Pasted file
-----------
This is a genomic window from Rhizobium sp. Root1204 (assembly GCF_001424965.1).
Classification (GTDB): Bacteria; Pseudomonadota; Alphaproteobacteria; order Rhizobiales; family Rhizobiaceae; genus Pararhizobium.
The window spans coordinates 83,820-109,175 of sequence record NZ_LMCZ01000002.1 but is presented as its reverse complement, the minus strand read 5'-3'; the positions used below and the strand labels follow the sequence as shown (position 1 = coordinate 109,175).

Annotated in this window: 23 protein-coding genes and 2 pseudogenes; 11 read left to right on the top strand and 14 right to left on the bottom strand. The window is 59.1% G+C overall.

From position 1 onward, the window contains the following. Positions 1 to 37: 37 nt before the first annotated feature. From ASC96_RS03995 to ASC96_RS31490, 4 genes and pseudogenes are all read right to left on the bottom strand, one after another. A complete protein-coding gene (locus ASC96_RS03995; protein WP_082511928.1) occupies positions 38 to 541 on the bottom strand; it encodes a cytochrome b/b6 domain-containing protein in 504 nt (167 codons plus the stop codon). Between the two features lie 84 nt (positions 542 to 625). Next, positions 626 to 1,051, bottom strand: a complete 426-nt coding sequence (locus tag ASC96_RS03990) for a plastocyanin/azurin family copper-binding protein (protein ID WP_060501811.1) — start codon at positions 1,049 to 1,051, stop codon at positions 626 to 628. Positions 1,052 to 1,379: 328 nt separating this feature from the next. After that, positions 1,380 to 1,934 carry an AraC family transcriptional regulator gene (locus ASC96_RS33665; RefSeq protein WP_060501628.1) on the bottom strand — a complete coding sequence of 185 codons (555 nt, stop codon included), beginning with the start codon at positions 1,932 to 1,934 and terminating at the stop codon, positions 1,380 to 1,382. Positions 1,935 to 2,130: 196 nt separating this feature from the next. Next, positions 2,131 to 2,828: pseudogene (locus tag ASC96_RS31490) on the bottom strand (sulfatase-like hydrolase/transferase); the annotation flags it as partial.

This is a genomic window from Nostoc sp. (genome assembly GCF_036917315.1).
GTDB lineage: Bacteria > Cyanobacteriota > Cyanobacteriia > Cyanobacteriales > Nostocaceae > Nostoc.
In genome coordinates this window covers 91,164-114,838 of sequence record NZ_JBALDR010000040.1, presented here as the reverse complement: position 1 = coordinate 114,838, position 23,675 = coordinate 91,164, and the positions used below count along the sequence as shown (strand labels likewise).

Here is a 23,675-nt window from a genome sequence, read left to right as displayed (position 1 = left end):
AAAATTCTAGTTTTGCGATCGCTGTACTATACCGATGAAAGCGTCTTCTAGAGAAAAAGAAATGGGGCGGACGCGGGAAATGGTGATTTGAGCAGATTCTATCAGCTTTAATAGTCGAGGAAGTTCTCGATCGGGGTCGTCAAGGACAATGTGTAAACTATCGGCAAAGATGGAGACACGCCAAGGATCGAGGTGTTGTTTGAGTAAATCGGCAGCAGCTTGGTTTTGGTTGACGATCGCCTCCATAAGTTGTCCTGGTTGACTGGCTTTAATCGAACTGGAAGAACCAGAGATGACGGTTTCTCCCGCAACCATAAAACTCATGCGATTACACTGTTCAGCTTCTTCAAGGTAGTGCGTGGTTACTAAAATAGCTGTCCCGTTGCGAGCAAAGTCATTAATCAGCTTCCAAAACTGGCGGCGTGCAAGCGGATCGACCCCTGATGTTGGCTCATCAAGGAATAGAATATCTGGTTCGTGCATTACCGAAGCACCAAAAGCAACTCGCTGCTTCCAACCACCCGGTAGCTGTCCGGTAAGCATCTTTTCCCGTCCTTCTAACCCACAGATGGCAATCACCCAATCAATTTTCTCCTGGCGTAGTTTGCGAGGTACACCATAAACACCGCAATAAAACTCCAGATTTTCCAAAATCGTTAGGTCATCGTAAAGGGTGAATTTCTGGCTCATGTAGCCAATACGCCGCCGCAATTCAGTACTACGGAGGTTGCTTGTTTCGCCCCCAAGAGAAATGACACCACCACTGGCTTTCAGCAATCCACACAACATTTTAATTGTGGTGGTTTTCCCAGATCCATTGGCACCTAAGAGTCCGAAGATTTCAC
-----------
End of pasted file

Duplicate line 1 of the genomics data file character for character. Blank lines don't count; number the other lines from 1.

This is a genomic window from Rhizobium sp. Root1204 (assembly GCF_001424965.1).